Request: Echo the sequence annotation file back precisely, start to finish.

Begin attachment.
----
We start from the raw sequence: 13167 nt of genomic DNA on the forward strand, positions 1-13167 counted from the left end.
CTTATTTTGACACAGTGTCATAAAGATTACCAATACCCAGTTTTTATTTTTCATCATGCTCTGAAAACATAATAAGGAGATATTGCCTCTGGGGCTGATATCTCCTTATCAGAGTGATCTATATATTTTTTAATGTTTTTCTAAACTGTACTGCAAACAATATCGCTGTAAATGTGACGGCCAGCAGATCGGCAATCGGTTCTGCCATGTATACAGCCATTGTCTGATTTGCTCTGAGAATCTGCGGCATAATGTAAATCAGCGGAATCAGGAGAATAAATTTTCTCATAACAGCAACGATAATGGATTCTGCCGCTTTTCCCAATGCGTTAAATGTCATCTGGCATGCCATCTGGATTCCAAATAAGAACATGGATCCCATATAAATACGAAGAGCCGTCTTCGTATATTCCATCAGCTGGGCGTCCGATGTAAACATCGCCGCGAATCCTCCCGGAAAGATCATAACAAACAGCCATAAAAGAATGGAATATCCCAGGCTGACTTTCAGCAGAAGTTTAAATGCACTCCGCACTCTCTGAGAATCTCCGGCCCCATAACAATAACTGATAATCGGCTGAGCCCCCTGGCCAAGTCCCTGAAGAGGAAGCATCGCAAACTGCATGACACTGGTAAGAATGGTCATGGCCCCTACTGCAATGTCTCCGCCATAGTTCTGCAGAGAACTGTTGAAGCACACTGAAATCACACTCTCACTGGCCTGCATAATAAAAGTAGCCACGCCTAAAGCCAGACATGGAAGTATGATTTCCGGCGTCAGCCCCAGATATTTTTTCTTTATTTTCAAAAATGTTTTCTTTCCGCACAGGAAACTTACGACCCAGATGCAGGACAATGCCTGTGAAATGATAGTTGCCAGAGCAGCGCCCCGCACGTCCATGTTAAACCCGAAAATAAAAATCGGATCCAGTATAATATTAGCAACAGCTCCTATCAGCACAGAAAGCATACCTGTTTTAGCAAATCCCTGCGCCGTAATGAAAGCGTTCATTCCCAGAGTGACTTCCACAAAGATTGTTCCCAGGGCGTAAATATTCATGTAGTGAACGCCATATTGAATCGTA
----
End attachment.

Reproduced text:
We start from the raw sequence: 13167 nt of genomic DNA on the forward strand, positions 1-13167 counted from the left end.
CTTATTTTGACACAGTGTCATAAAGATTACCAATACCCAGTTTTTATTTTTCATCATGCTCTGAAAACATAATAAGGAGATATTGCCTCTGGGGCTGATATCTCCTTATCAGAGTGATCTATATATTTTTTAATGTTTTTCTAAACTGTACTGCAAACAATATCGCTGTAAATGTGACGGCCAGCAGATCGGCAATCGGTTCTGCCATGTATACAGCCATTGTCTGATTTGCTCTGAGAATCTGCGGCATAATGTAAATCAGCGGAATCAGGAGAATAAATTTTCTCATAACAGCAACGATAATGGATTCTGCCGCTTTTCCCAATGCGTTAAATGTCATCTGGCATGCCATCTGGATTCCAAATAAGAACATGGATCCCATATAAATACGAAGAGCCGTCTTCGTATATTCCATCAGCTGGGCGTCCGATGTAAACATCGCCGCGAATCCTCCCGGAAAGATCATAACAAACAGCCATAAAAGAATGGAATATCCCAGGCTGACTTTCAGCAGAAGTTTAAATGCACTCCGCACTCTCTGAGAATCTCCGGCCCCATAACAATAACTGATAATCGGCTGAGCCCCCTGGCCAAGTCCCTGAAGAGGAAGCATCGCAAACTGCATGACACTGGTAAGAATGGTCATGGCCCCTACTGCAATGTCTCCGCCATAGTTCTGCAGAGAACTGTTGAAGCACACTGAAATCACACTCTCACTGGCCTGCATAATAAAAGTAGCCACGCCTAAAGCCAGACATGGAAGTATGATTTCCGGCGTCAGCCCCAGATATTTTTTCTTTATTTTCAAAAATGTTTTCTTTCCGCACAGGAAACTTACGACCCAGATGCAGGACAATGCCTGTGAAATGATAGTTGCCAGAGCAGCGCCCCGCACGTCCATGTTAAACCCGAAAATAAAAATCGGATCCAGTATAATATTAGCAACAGCTCCTATCAGCACAGAAAGCATACCTGTTTTAGCAAATCCCTGCGCCGTAATGAAAGCGTTCATTCCCAGAGTGACTTCCACAAAGATTGTTCCCAGGGCGTAAATATTCATGTAGTGAACGCCATATTGAATCGTA